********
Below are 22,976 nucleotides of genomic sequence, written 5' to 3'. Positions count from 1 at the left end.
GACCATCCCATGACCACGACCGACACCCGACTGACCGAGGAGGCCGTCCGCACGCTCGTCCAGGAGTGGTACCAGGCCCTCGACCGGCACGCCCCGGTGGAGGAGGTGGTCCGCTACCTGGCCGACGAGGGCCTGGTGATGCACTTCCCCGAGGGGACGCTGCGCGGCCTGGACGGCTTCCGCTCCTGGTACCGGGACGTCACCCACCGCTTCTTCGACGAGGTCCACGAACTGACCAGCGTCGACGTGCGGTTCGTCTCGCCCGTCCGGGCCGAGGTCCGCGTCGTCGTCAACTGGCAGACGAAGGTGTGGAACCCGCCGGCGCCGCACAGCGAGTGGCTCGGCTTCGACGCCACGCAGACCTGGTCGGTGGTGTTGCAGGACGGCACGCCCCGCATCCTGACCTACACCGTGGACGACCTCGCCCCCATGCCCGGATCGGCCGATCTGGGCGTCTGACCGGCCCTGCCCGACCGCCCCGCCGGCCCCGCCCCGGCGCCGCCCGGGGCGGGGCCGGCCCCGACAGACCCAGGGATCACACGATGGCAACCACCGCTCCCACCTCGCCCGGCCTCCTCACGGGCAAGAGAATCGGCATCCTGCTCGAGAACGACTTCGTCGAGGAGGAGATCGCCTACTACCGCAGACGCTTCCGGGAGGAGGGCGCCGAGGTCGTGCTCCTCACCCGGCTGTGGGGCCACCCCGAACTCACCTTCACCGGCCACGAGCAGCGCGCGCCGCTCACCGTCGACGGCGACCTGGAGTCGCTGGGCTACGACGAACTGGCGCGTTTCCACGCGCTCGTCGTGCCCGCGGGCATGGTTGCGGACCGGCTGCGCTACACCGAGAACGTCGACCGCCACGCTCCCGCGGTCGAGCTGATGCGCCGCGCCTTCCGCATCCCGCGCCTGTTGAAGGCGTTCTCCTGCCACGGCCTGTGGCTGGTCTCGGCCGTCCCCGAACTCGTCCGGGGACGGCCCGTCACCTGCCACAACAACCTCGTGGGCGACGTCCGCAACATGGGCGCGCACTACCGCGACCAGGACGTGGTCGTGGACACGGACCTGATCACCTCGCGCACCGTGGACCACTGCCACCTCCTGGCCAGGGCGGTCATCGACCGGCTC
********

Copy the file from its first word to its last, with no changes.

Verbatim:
Below are 22,976 nucleotides of genomic sequence, written 5' to 3'. Positions count from 1 at the left end.
GACCATCCCATGACCACGACCGACACCCGACTGACCGAGGAGGCCGTCCGCACGCTCGTCCAGGAGTGGTACCAGGCCCTCGACCGGCACGCCCCGGTGGAGGAGGTGGTCCGCTACCTGGCCGACGAGGGCCTGGTGATGCACTTCCCCGAGGGGACGCTGCGCGGCCTGGACGGCTTCCGCTCCTGGTACCGGGACGTCACCCACCGCTTCTTCGACGAGGTCCACGAACTGACCAGCGTCGACGTGCGGTTCGTCTCGCCCGTCCGGGCCGAGGTCCGCGTCGTCGTCAACTGGCAGACGAAGGTGTGGAACCCGCCGGCGCCGCACAGCGAGTGGCTCGGCTTCGACGCCACGCAGACCTGGTCGGTGGTGTTGCAGGACGGCACGCCCCGCATCCTGACCTACACCGTGGACGACCTCGCCCCCATGCCCGGATCGGCCGATCTGGGCGTCTGACCGGCCCTGCCCGACCGCCCCGCCGGCCCCGCCCCGGCGCCGCCCGGGGCGGGGCCGGCCCCGACAGACCCAGGGATCACACGATGGCAACCACCGCTCCCACCTCGCCCGGCCTCCTCACGGGCAAGAGAATCGGCATCCTGCTCGAGAACGACTTCGTCGAGGAGGAGATCGCCTACTACCGCAGACGCTTCCGGGAGGAGGGCGCCGAGGTCGTGCTCCTCACCCGGCTGTGGGGCCACCCCGAACTCACCTTCACCGGCCACGAGCAGCGCGCGCCGCTCACCGTCGACGGCGACCTGGAGTCGCTGGGCTACGACGAACTGGCGCGTTTCCACGCGCTCGTCGTGCCCGCGGGCATGGTTGCGGACCGGCTGCGCTACACCGAGAACGTCGACCGCCACGCTCCCGCGGTCGAGCTGATGCGCCGCGCCTTCCGCATCCCGCGCCTGTTGAAGGCGTTCTCCTGCCACGGCCTGTGGCTGGTCTCGGCCGTCCCCGAACTCGTCCGGGGACGGCCCGTCACCTGCCACAACAACCTCGTGGGCGACGTCCGCAACATGGGCGCGCACTACCGCGACCAGGACGTGGTCGTGGACACGGACCTGATCACCTCGCGCACCGTGGACCACTGCCACCTCCTGGCCAGGGCGGTCATCGACCGGCTC